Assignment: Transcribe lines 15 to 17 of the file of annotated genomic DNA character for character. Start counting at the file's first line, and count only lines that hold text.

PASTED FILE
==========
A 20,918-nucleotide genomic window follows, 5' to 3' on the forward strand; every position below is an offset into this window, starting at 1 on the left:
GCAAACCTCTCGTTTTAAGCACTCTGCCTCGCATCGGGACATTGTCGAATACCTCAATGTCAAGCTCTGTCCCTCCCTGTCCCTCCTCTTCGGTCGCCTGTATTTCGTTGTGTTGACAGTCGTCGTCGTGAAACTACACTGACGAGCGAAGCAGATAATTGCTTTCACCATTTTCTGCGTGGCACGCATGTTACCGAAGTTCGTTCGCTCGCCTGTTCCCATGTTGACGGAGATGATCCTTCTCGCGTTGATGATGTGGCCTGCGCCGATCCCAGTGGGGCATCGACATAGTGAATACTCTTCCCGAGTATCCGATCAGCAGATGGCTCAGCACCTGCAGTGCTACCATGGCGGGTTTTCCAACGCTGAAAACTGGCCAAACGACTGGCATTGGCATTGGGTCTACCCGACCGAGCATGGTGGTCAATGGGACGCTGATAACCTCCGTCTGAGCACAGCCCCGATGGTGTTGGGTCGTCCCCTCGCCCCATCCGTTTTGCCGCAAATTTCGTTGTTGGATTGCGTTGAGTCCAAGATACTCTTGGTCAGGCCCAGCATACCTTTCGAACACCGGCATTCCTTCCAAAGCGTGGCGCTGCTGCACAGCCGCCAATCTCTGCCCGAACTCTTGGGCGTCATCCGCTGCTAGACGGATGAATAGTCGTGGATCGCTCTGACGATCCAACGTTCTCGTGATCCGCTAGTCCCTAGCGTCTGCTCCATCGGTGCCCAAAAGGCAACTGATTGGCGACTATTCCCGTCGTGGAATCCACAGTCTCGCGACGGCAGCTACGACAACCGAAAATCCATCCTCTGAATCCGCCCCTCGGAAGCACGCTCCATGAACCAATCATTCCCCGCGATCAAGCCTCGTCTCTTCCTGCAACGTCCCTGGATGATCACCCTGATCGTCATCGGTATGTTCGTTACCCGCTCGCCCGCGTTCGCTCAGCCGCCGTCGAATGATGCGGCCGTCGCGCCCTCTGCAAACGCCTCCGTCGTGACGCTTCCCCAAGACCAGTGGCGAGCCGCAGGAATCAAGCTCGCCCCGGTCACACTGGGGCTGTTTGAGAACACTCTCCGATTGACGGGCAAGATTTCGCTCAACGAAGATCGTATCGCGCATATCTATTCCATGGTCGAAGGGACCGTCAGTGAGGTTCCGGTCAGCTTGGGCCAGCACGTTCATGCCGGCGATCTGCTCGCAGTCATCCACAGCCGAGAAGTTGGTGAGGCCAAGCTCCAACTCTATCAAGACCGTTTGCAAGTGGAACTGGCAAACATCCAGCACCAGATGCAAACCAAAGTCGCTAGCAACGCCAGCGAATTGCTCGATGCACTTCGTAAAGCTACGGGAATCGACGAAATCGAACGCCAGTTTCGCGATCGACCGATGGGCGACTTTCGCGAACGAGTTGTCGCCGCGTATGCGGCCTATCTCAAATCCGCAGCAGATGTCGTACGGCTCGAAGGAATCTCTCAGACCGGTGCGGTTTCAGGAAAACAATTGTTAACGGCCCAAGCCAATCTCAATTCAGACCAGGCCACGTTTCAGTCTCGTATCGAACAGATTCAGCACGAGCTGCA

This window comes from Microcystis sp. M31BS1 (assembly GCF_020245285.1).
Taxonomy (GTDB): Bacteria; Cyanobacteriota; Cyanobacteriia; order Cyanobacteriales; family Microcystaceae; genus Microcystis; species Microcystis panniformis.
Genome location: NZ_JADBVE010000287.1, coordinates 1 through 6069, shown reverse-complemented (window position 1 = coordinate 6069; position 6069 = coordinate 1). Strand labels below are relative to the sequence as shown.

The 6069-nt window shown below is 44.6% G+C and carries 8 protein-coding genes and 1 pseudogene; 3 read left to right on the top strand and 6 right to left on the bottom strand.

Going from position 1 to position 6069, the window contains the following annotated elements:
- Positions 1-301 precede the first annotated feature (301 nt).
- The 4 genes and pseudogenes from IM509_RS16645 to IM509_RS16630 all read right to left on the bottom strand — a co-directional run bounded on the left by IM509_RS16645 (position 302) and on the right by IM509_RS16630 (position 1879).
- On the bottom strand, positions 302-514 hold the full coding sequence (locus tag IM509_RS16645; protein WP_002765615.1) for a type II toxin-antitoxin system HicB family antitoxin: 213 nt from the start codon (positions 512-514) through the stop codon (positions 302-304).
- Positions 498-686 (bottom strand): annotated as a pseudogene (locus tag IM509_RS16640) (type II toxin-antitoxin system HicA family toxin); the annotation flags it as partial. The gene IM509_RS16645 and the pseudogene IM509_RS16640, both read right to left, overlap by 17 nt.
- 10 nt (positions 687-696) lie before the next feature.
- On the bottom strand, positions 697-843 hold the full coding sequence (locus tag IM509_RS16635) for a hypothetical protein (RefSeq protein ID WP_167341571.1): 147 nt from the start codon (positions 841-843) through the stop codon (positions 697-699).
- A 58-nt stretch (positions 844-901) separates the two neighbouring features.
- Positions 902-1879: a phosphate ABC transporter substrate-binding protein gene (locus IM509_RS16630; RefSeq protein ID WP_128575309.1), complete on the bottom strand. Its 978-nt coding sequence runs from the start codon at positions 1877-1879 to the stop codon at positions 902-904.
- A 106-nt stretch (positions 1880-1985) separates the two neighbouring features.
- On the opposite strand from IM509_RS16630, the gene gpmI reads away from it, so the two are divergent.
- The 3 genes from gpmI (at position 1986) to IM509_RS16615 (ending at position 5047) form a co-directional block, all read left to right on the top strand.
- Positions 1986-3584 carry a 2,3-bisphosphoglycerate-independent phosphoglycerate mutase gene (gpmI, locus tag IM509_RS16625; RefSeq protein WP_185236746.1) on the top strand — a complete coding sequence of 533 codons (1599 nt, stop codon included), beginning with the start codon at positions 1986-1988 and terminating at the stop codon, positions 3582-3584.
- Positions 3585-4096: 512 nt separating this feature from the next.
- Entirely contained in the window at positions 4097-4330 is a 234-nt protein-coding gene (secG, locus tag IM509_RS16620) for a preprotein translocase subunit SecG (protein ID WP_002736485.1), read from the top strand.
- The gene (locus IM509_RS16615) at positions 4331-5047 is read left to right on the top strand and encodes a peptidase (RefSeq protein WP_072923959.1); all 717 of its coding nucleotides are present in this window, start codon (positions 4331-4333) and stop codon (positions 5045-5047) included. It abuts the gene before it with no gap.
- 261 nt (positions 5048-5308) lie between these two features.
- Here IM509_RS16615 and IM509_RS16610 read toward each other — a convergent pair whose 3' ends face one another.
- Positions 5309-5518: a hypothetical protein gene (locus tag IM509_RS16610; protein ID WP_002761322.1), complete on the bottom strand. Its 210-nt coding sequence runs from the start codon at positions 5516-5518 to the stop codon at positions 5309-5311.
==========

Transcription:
- Positions 902-1879: a phosphate ABC transporter substrate-binding protein gene (locus IM509_RS16630; RefSeq protein ID WP_128575309.1), complete on the bottom strand. Its 978-nt coding sequence runs from the start codon at positions 1877-1879 to the stop codon at positions 902-904.
- A 106-nt stretch (positions 1880-1985) separates the two neighbouring features.
- On the opposite strand from IM509_RS16630, the gene gpmI reads away from it, so the two are divergent.